Notorious paedophile priest Gerard Ridsdale has served enough time in prison, his Legal Aid defence lawyer says.
The claim comes despite Ridsdale admitting this week that he sexually abused 12 more children while a priest in regional Victoria.
The 83-year-old has now pleaded guilty over the course of five court cases to abusing 64 children.
He has been in jail since 1994, serving an effective total sentence of 28 years.
On Tuesday he pleaded guilty to 23 charges, including rape and buggery, for sexual assaults against 11 boys and a girl between 1962 and 1988 while he was a priest in Ballarat, Mildura, Horsham, Edenhope and other locations.
County Court judge Irene Lawson must now decide whether to add to Ridsdale's existing sentence, under which his earliest possible release would be April 2019, when he will be eligible for parole. If he served his current full term he would be due for release in 2022.
Defence counsel Tim Marsh has urged Judge Lawson not to increase Ridsdale's sentence, as he would have been unlikely to have been jailed for more than 28 years had the offences all been heard together in 1994.
Mr Marsh, the chief counsel for Victoria Legal Aid, on Wednesday said the time had come for a court to rule that Ridsdale had served enough time in prison.
'This man has served enough time'
"At some point a court will need to say this man has served enough time in prison," Mr Marsh said. "I say that time is now."
However, prosecutor Jeremy McWilliams questioned whether Ridsdale was remorseful, as he had never confessed to any other crimes, which would have brought further cases to court sooner.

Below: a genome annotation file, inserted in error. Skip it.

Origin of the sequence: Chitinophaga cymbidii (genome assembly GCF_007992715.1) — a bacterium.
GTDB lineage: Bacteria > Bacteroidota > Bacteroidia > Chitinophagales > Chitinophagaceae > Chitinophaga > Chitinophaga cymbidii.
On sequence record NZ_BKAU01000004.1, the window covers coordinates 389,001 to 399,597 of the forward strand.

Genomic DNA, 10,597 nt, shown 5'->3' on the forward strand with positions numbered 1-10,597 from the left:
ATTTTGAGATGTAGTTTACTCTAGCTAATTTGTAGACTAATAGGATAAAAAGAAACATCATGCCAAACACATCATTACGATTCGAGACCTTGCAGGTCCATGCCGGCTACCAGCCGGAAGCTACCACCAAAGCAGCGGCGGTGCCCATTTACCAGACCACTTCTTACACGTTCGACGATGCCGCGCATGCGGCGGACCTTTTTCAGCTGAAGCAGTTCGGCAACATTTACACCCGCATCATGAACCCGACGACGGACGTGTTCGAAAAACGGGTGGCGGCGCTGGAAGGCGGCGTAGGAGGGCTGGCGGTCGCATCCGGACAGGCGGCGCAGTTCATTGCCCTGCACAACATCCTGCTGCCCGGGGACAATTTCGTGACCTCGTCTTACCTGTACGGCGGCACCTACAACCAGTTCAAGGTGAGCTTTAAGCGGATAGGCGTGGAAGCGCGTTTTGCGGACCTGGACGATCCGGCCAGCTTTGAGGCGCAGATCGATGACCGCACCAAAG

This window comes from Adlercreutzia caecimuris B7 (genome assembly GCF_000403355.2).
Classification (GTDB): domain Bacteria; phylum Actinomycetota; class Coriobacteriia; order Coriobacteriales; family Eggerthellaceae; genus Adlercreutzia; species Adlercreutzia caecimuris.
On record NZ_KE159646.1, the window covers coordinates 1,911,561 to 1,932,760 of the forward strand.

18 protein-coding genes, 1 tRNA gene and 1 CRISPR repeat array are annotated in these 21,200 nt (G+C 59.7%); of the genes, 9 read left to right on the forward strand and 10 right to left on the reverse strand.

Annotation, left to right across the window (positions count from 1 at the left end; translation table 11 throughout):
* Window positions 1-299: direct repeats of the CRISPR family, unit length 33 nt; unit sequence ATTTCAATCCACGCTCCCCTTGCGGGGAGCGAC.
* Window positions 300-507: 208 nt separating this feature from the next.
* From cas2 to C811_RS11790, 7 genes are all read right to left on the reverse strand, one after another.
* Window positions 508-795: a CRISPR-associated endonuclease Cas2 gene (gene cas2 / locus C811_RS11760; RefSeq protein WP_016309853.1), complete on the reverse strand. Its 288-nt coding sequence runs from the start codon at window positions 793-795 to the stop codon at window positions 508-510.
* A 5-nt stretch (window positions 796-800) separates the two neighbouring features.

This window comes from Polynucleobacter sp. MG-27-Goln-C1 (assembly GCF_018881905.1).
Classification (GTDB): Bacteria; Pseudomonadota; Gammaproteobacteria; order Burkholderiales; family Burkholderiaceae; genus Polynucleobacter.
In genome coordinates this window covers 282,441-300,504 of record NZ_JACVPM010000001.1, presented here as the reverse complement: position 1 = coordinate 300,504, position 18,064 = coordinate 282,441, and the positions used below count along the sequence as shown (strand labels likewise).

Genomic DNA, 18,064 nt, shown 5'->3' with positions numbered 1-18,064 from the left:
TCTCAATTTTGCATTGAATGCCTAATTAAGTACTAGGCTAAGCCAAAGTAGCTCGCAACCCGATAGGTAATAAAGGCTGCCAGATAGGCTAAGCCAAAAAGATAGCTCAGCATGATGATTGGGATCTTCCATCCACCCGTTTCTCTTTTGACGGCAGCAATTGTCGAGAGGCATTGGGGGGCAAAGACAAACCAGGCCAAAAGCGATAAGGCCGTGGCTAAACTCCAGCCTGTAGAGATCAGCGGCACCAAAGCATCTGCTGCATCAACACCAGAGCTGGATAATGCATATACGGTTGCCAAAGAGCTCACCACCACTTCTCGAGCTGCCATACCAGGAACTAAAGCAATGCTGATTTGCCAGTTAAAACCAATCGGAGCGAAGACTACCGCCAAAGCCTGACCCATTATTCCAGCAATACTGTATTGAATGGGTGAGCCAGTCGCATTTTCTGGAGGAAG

Mr Marsh said Ridsdale no longer posed the threat he once did to the community because of his age and ill-health, and that even if released he would be under strict supervision.
But Mr McWilliams said the scale of Ridsdale's offending - against 64 victims and on more than 120 counts over three decades - was "unprecedented" and "demands an unprecedented sentence."
"It is hard to imagine a man who has had a more devastating effect on those who have had the misfortune of coming into contact with him," Mr McWilliams said.
"He has preyed upon the most vulnerable of the vulnerable, seeking out victims for whom their families are already in trauma and tragedy, and using that trauma and tragedy to advance his own criminal pursuits of gratification among children."
Offending the 'worst of its kind': judge
Judge Lawson said the offending was the worst of its kind to have been dealt with by a Victorian court.
She rebutted Mr Marsh when he said the scale of Ridsdale's offending was unlikely to be see again.
"Having sat in this seat for 16 years I would never say that," Judge Lawson said.
Ridsdale, who needed a walking frame to make his way into the dock, kept his head bowed for most of his plea hearing, and at times raised his hands to his head when victims told court of the devastation he caused them and their families.
In 2015 Ridsdale told the Royal Commission into Institutional Responses to Child Sexual Abuse he was sexually abused as a child, and that the Catholic Church never put any restrictions on him despite complaints about his sexual offending.
He was ordained a priest in 1961 and was regularly shifted between parishes across western Victoria over the following years.
The royal commission heard it was unclear how many children he sexually abused.
Judge Lawson will sentence him on August 31.
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